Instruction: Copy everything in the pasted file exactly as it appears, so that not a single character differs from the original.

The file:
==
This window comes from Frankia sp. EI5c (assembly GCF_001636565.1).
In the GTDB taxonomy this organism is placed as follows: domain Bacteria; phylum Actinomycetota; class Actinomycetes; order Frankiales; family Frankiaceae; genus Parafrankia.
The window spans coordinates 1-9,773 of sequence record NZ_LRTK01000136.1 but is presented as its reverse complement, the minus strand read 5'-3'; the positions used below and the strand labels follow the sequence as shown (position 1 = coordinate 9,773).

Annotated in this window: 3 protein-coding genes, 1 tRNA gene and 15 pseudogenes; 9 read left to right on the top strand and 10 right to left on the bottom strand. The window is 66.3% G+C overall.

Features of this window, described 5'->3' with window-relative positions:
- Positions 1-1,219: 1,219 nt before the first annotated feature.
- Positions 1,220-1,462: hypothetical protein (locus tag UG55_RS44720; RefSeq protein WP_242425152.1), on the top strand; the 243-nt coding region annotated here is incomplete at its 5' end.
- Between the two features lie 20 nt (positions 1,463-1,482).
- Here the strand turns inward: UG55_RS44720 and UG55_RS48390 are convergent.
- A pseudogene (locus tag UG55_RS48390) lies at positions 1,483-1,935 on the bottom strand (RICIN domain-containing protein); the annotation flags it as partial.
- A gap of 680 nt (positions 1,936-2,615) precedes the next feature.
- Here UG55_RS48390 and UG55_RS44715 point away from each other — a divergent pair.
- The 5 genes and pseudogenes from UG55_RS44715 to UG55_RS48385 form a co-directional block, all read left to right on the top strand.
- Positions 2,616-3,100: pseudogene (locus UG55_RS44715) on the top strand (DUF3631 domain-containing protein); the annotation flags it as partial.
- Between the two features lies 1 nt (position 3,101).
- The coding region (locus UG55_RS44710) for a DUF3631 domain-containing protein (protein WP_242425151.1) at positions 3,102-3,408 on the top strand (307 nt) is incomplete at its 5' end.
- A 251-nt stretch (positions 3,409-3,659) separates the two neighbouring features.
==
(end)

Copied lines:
This window comes from Frankia sp. EI5c (assembly GCF_001636565.1).
In the GTDB taxonomy this organism is placed as follows: domain Bacteria; phylum Actinomycetota; class Actinomycetes; order Frankiales; family Frankiaceae; genus Parafrankia.
The window spans coordinates 1-9,773 of sequence record NZ_LRTK01000136.1 but is presented as its reverse complement, the minus strand read 5'-3'; the positions used below and the strand labels follow the sequence as shown (position 1 = coordinate 9,773).

Annotated in this window: 3 protein-coding genes, 1 tRNA gene and 15 pseudogenes; 9 read left to right on the top strand and 10 right to left on the bottom strand. The window is 66.3% G+C overall.

Features of this window, described 5'->3' with window-relative positions:
- Positions 1-1,219: 1,219 nt before the first annotated feature.
- Positions 1,220-1,462: hypothetical protein (locus tag UG55_RS44720; RefSeq protein WP_242425152.1), on the top strand; the 243-nt coding region annotated here is incomplete at its 5' end.
- Between the two features lie 20 nt (positions 1,463-1,482).
- Here the strand turns inward: UG55_RS44720 and UG55_RS48390 are convergent.
- A pseudogene (locus tag UG55_RS48390) lies at positions 1,483-1,935 on the bottom strand (RICIN domain-containing protein); the annotation flags it as partial.
- A gap of 680 nt (positions 1,936-2,615) precedes the next feature.
- Here UG55_RS48390 and UG55_RS44715 point away from each other — a divergent pair.
- The 5 genes and pseudogenes from UG55_RS44715 to UG55_RS48385 form a co-directional block, all read left to right on the top strand.
- Positions 2,616-3,100: pseudogene (locus UG55_RS44715) on the top strand (DUF3631 domain-containing protein); the annotation flags it as partial.
- Between the two features lies 1 nt (position 3,101).
- The coding region (locus UG55_RS44710) for a DUF3631 domain-containing protein (protein WP_242425151.1) at positions 3,102-3,408 on the top strand (307 nt) is incomplete at its 5' end.
- A 251-nt stretch (positions 3,409-3,659) separates the two neighbouring features.